But I know I’m preaching to the converted! I really hope you can help make a change in your school 🙂

  3. Thanks for the latest blog posts, I’m looking forward to embarking on another class blog this year with my Grade 2s and plan to include more variation with my posts, rather than just text and photos/picture slideshows. I’ll be checking out your blog for tips on how to make my blog more interesting, how to get the students involved and how to create a global audience!

    1. Thanks Kelly – I look forward to assisting you with your venture!

  4. Good tips. I am often asked about things like this by teachers considering using blogs in their classes.

  5. I made the same changes to my guidelines this year. The students love having their photos, as long as there is no identifying information in the photo and parents give permission, I am allowing on our student blogs this year. Your rules and guidlines are very precise, easy to remember and therefore follow.

  6. @Thomas – glad it helped.

    @Kelly – good to know I’m on the right track with the guidelines! I think when I first started the rule of not showing students faces I didn’t think it through properly. After all, we need to teach students appropriate online behaviour rather than ban things and protect them too much. Thanks!

  7. […] Blogging rules for safety […]

  8. Dear Kathleen,

    I read this post on safe blogging in schools with interest. I think it is a good idea to have ‘the rules’ as a static page as this shows parents that the teacher prioritizes safety.

    I have been blogging a year my own ‘rule of thumb’ would not to include photographs of the students. I feel this is a pity but is for the best at this present time.

    This would limit for example my use of video of classroom activities as I think it would be impossible not to be able to identify the students as a result.

    But I have had great fun taking photos of the children where they can’t be identified e.g. wearing masks they made. As it stands it is just the children’s own art and written work that represents them on the blog and that builds their self esteem.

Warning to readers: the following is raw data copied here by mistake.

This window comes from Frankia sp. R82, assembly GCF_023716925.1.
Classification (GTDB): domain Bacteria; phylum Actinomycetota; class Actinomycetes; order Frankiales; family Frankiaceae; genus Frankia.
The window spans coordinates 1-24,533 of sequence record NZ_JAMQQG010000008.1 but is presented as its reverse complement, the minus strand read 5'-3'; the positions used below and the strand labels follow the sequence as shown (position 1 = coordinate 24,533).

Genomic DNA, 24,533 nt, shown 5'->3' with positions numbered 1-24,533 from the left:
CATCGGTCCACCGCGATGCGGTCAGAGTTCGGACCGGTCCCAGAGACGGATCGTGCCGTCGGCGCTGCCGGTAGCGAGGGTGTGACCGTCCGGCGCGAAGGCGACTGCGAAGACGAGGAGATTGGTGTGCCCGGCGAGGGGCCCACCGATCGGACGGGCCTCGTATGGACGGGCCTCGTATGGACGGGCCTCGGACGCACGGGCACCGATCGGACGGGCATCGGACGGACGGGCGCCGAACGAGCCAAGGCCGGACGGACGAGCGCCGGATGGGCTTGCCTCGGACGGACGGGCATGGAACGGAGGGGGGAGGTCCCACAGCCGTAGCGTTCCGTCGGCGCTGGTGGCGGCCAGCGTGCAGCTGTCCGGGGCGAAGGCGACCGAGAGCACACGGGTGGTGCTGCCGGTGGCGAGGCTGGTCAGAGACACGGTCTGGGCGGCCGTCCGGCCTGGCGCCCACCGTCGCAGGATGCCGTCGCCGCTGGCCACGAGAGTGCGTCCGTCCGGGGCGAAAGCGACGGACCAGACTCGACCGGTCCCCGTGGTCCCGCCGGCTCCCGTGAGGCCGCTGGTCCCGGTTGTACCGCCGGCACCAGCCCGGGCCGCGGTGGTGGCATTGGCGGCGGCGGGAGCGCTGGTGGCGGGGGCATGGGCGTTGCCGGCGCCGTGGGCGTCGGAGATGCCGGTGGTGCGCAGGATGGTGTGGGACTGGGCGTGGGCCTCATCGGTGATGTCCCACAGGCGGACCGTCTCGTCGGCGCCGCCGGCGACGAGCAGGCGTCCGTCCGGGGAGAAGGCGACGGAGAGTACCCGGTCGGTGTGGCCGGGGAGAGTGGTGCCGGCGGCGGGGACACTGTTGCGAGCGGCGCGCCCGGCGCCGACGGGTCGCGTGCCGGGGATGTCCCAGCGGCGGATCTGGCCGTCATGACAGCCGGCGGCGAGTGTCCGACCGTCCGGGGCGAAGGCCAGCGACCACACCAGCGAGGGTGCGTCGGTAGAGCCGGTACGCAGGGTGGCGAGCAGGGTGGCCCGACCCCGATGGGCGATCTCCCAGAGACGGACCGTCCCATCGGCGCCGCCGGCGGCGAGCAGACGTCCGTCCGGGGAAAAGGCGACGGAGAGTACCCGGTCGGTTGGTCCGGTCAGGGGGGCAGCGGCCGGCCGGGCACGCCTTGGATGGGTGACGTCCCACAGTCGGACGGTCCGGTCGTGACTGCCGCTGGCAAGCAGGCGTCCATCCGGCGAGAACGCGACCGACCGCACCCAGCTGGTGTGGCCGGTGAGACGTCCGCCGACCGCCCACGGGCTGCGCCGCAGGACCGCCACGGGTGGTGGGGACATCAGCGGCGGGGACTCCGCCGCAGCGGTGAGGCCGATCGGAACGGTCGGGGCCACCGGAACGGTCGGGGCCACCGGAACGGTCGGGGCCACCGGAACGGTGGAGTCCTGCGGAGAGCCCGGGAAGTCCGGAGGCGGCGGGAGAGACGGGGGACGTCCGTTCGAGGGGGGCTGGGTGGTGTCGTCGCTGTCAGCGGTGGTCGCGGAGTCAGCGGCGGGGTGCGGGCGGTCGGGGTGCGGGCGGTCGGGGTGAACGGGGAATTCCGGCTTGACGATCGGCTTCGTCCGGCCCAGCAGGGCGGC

Thanks again for your informative posts which are very helpful.

    Merry Beau

    1. Mrs Kathleen Morris says: Reply

      Hi Merry,

      Thanks for your comment. I encourage everyone to chose the rules that suits them, their schools and their community. I’m glad you’ve found something that works for you.

      I’m sure your students are getting a lot out of blogging.

      Good luck,

  9. Hey Kathleen, I read this blog in awe. I have an interest in getting my students globally aware and expose to appropriate online behavior. I have a limited idea too how to get this started and how to sell the idea to my school. Could you provide some simple instructions on how I could start a school blog for my students? How could I monitor its usages? And how could I incorporate on a micro level if my district does not approve of global blogging?
    I appreciate all your advice. You are doing a good job. Keep up the good work.

    1. Kathleen Morris says: Reply

      Hi there,
      Thanks for your kind words. I think this page should have all the answers you’re looking for.

      I’ve only used Edublogs with my students. It’s based on WordPress (as you might know, WordPress is behind over a third of all sites online so it’s a great platform for students to learn). The benefit of Edublogs is the various settings that make it easy to customise and monitor. For example, you can moderate all posts and comments. You can also have your blog password protected. Of course a public blog offers more benefits but you can also set it to not show up in Google search results which might make your district happy.

      Check out this guide to Global Collaboration too. There are lots of options

      Good luck!